INDIANAPOLIS — The sharper cost of living is putting a lot of stress on Hoosiers. If your paycheck suddenly doesn’t feel like it’s stretching as far, that means it’s a good time to take a look at your personal finances.
Andrew Butters, a professor of business economics at IU, says budgeting is your best tool.
First, he says to know the amount of income you have coming in. Then, write down every mandatory expense like rent, utilities, car payments, groceries and gas.
Butters recommends adding money to your savings as part of your mandatory expenses.
Once you look at how much is coming in versus coming out, see how much is left over for luxuries like eating out, streaming devices or clothing purchases.
Butters says that’s when the hard part starts; determining what you can’t live without versus what you don’t want to live without.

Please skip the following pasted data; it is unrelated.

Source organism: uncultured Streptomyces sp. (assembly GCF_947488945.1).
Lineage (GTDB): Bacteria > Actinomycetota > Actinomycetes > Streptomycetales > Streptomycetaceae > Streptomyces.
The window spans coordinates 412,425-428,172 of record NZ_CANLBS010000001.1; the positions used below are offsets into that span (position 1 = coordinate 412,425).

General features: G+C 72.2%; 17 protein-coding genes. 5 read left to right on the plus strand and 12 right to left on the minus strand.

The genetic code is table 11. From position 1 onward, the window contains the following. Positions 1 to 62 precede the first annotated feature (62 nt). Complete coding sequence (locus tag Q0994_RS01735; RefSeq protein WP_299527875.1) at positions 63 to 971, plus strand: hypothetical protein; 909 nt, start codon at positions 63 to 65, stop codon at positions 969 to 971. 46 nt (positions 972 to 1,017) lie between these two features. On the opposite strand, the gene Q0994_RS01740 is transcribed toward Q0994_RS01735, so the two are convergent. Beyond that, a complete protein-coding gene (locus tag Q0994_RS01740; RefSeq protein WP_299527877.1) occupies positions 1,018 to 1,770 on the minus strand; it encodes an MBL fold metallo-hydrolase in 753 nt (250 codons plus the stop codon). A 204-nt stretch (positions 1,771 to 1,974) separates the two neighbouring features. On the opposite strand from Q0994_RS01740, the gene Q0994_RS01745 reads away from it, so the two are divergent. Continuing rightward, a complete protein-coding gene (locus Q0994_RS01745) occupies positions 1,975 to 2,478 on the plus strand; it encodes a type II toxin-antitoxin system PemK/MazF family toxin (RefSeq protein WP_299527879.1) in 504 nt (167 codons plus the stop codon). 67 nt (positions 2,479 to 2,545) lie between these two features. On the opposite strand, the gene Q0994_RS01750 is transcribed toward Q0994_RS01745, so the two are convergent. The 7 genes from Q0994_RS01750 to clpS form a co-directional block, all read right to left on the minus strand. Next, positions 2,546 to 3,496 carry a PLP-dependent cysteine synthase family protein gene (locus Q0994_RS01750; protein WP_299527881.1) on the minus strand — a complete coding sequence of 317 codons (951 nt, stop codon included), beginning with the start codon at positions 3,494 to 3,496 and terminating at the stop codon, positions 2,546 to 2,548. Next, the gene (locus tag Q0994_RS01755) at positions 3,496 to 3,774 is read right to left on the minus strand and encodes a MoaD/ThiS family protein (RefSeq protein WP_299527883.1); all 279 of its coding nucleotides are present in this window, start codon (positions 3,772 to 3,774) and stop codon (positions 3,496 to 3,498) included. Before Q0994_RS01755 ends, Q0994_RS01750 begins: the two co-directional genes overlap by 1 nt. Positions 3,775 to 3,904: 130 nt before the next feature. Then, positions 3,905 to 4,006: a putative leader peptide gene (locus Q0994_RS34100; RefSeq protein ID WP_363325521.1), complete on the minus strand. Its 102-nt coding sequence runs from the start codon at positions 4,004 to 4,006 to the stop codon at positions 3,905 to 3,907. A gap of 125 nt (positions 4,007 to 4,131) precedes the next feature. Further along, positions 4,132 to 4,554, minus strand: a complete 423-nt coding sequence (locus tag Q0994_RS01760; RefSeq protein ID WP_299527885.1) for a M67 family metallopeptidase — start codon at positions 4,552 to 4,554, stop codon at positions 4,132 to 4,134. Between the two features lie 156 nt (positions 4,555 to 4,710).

“Right now, you know obviously we’re all dealing with every time we go to gas station or get groceries, that total dollar amount is increasing,” Butters said.
“One thought is find creative ways to stretch that dollar in ways you wouldn’t normally be doing,” Butters said. “If you’ve got expected purchases you know is coming in the coming months, like back to school shopping, you can find opportunities when it goes on sale to stock up before that back-to-school stuff goes on sale.”
If you’re paying off debt, experts recommend the 50-30-20 budget. Keep essential expenses, like housing, to 50 percent of your income. Then allocate 30 percent for wants and 20 percent for savings and to pay down your debt.
It’s also a good idea to review your investment priorities because if your budget is stretched, you might not be able to contribute your usual amounts short-term.
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